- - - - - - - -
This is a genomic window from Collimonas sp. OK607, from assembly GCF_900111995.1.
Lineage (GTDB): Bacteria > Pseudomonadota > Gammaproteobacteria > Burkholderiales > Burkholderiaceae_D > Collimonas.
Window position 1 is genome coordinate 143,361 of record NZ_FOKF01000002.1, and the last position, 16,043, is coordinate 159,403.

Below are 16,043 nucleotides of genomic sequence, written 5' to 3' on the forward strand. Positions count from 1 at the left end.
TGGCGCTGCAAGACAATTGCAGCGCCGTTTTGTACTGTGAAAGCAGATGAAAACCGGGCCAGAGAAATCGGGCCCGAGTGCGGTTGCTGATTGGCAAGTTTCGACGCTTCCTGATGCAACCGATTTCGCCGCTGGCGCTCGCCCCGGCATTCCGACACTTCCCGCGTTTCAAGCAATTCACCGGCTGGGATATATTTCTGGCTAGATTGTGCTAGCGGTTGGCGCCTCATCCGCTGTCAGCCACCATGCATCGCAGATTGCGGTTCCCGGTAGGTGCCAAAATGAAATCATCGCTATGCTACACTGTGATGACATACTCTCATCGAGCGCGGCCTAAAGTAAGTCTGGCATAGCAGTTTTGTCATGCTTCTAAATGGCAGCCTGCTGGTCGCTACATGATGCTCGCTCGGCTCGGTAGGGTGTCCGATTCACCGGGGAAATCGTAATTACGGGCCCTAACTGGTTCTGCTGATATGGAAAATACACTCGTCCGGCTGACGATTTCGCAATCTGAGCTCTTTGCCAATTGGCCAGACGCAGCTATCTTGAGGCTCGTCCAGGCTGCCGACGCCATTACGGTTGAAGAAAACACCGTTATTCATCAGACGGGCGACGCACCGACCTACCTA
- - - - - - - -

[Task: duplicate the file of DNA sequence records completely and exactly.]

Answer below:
This is a genomic window from Collimonas sp. OK607, from assembly GCF_900111995.1.
Lineage (GTDB): Bacteria > Pseudomonadota > Gammaproteobacteria > Burkholderiales > Burkholderiaceae_D > Collimonas.
Window position 1 is genome coordinate 143,361 of record NZ_FOKF01000002.1, and the last position, 16,043, is coordinate 159,403.

Below are 16,043 nucleotides of genomic sequence, written 5' to 3' on the forward strand. Positions count from 1 at the left end.
TGGCGCTGCAAGACAATTGCAGCGCCGTTTTGTACTGTGAAAGCAGATGAAAACCGGGCCAGAGAAATCGGGCCCGAGTGCGGTTGCTGATTGGCAAGTTTCGACGCTTCCTGATGCAACCGATTTCGCCGCTGGCGCTCGCCCCGGCATTCCGACACTTCCCGCGTTTCAAGCAATTCACCGGCTGGGATATATTTCTGGCTAGATTGTGCTAGCGGTTGGCGCCTCATCCGCTGTCAGCCACCATGCATCGCAGATTGCGGTTCCCGGTAGGTGCCAAAATGAAATCATCGCTATGCTACACTGTGATGACATACTCTCATCGAGCGCGGCCTAAAGTAAGTCTGGCATAGCAGTTTTGTCATGCTTCTAAATGGCAGCCTGCTGGTCGCTACATGATGCTCGCTCGGCTCGGTAGGGTGTCCGATTCACCGGGGAAATCGTAATTACGGGCCCTAACTGGTTCTGCTGATATGGAAAATACACTCGTCCGGCTGACGATTTCGCAATCTGAGCTCTTTGCCAATTGGCCAGACGCAGCTATCTTGAGGCTCGTCCAGGCTGCCGACGCCATTACGGTTGAAGAAAACACCGTTATTCATCAGACGGGCGACGCACCGACCTACCTA